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Get Assured Leak Protection With Crown Repair Services From Chimney Restoration of Kansas City!

Waterproofing and spot-filling are insufficient for several types of crown damage. If there is significant damage, we can install a steel-reinforced crown or reconstruct the crown using special pre-cast concrete.

We assure you that the new crown will be constructed properly to prevent rain from running down the chimney bricks in Olathe, KS. Our masonry chimney sweeps professionals at Chimney Restoration of Kansas City accomplish an excellent job.

When chimney crown repairs expert from Chimney Restoration of Kansas City does your crown repairs in Johnson County, we never utilize mortar-based materials. 

Our well-trained fireplace cleaning professionals will fix problems correctly the first time. Our chimney sweeps in Olathe, KS assess the problem and recommend solutions based on the assessment.

Instead, we only employ commercial-grade concrete products. Standard mortar soaks up water as it is not weather-resistant, putting you right back where you started: with a ruined chimney crown. Call 913-374-7902 to arrange for a fireplace inspection.

Olathe is the county seat of Johnson County, Kansas, United States. It is the fourth-most populous city in both the Kansas City metropolitan area and the state of Kansas, with a 2020 population of 141,290.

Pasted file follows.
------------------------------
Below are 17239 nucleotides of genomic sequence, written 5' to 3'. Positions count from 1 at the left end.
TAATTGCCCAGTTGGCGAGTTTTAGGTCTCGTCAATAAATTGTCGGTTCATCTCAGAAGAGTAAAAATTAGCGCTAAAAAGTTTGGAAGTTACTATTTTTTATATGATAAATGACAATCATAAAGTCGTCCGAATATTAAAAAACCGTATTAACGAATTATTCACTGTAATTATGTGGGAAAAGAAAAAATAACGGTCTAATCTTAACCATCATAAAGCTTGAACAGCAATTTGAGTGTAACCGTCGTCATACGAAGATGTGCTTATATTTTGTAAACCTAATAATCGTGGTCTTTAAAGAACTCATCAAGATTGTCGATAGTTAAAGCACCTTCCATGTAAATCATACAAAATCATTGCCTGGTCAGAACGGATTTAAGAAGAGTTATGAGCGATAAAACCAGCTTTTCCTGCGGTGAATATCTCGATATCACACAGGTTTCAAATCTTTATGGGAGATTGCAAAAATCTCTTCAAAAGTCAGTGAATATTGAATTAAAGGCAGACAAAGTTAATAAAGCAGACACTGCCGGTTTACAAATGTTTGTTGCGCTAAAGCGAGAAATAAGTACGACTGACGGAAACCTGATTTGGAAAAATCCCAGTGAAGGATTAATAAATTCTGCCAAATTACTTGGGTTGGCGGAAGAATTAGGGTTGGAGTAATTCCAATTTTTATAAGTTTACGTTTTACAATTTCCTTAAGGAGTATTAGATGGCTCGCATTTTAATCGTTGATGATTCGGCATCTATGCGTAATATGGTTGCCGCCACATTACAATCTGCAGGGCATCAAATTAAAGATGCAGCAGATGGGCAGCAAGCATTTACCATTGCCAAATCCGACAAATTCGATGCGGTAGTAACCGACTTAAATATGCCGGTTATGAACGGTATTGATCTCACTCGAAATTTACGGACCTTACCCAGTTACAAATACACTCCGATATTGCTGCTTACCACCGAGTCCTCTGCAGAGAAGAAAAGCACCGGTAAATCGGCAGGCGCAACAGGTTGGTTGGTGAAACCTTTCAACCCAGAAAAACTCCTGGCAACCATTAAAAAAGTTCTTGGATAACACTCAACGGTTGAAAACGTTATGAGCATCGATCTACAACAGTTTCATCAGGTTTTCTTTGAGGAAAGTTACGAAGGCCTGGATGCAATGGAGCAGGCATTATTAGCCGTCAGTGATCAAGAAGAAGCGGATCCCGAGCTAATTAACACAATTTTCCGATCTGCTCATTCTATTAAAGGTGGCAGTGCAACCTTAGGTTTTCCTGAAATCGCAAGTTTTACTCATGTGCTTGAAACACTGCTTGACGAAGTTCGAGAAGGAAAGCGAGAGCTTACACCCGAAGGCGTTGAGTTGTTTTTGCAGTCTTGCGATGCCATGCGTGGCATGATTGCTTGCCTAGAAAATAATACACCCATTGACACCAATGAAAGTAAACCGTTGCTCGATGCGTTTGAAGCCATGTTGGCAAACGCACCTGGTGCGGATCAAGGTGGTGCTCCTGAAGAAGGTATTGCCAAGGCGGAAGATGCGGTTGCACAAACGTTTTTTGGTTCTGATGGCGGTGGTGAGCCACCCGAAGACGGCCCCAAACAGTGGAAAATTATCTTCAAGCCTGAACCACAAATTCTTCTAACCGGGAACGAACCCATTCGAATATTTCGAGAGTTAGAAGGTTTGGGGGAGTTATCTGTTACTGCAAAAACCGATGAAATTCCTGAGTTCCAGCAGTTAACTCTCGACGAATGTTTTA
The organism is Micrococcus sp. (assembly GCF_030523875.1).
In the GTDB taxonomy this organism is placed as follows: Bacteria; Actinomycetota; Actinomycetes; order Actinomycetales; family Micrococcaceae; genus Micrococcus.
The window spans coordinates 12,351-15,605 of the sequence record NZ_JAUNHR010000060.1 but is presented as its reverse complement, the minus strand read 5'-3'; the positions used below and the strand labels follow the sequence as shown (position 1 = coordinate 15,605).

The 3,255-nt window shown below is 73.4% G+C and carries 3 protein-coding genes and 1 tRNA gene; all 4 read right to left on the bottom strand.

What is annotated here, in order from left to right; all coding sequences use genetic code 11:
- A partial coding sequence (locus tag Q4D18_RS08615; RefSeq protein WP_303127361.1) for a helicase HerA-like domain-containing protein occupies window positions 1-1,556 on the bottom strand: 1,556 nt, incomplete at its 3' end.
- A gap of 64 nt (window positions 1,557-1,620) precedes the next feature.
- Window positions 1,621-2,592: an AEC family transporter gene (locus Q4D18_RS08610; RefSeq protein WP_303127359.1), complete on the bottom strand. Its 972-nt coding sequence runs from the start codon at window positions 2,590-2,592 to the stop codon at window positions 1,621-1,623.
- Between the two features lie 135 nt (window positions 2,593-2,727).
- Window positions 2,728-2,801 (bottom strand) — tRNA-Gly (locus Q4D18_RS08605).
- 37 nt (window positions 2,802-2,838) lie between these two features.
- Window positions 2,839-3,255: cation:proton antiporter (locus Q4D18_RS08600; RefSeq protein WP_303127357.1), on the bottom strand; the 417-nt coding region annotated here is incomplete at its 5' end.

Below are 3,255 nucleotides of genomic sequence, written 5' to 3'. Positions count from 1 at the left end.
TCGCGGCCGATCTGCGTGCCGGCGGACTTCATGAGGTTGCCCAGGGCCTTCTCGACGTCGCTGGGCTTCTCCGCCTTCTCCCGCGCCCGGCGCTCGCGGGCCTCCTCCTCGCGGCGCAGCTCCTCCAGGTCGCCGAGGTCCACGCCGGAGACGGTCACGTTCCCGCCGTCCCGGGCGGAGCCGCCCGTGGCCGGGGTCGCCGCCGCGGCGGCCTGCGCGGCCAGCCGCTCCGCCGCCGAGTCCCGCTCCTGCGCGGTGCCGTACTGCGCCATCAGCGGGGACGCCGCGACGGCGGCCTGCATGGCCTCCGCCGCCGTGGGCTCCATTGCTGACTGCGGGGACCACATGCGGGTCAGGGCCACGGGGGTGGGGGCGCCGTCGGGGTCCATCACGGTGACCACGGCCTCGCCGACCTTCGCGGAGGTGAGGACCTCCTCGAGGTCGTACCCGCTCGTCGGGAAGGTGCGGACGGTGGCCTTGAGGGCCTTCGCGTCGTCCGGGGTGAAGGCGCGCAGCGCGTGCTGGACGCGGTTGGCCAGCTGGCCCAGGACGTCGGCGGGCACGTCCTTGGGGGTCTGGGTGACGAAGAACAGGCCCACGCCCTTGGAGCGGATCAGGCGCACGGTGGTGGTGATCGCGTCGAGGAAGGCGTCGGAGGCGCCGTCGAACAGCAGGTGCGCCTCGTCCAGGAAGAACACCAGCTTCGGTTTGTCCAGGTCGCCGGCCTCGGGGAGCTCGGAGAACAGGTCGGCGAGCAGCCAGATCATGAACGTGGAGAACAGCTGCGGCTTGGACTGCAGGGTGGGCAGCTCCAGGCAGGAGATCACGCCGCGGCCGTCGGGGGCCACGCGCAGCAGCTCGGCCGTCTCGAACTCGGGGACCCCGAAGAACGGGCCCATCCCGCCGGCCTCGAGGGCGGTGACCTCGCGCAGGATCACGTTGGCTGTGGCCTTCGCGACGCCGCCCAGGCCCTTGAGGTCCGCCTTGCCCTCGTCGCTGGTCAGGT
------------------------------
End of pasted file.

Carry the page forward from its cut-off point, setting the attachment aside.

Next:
Olathe was founded by John T. Barton in the spring of 1857. He rode to the center of Johnson County, and staked two quarter sections of land as the town site. He later described his ride to friends: “…the prairie was covered with verbena and other wild flowers. I kept thinking the land was beautiful and that I should name the town Beautiful.” Purportedly, Barton asked a Shawnee interpreter how to say “Beautiful” in his native language. The interpreter responded, “Olathe.”

Olathe was incorporated in 1857, and while not the first city in Johnson County, its rapid growth led to it being named the county seat in October 1859. Rising tensions across the nation over the issue of slavery led to numerous clashes between abolitionist settlers and neighboring slave state Missouri. These clashes further escalated and become a part of the greater conflict known as Bleeding Kansas. With the admission of Kansas into the Union as a free state in 1861, violence began to dissipate. Peace continued to elude Olathe for many years to come, however. In 1861, Union officials and local military forces created a military post in the city. It housed one company of troops along with the local militia.

On September 6, 1862, William Quantrill led a surprise raid of guerrilla Confederates against the city, which resulted in a half dozen deaths and the destruction of most of the city. Quantrill captured the outpost and tried forcing the men to swear an oath to the Confederacy. The oath was deemed invalid in November 1862, since the guerrillas were not considered legitimate enemy military units. Kansas militia continued to occupy the Olathe military post through the rest of the Civil War.

Learn more about Olathe.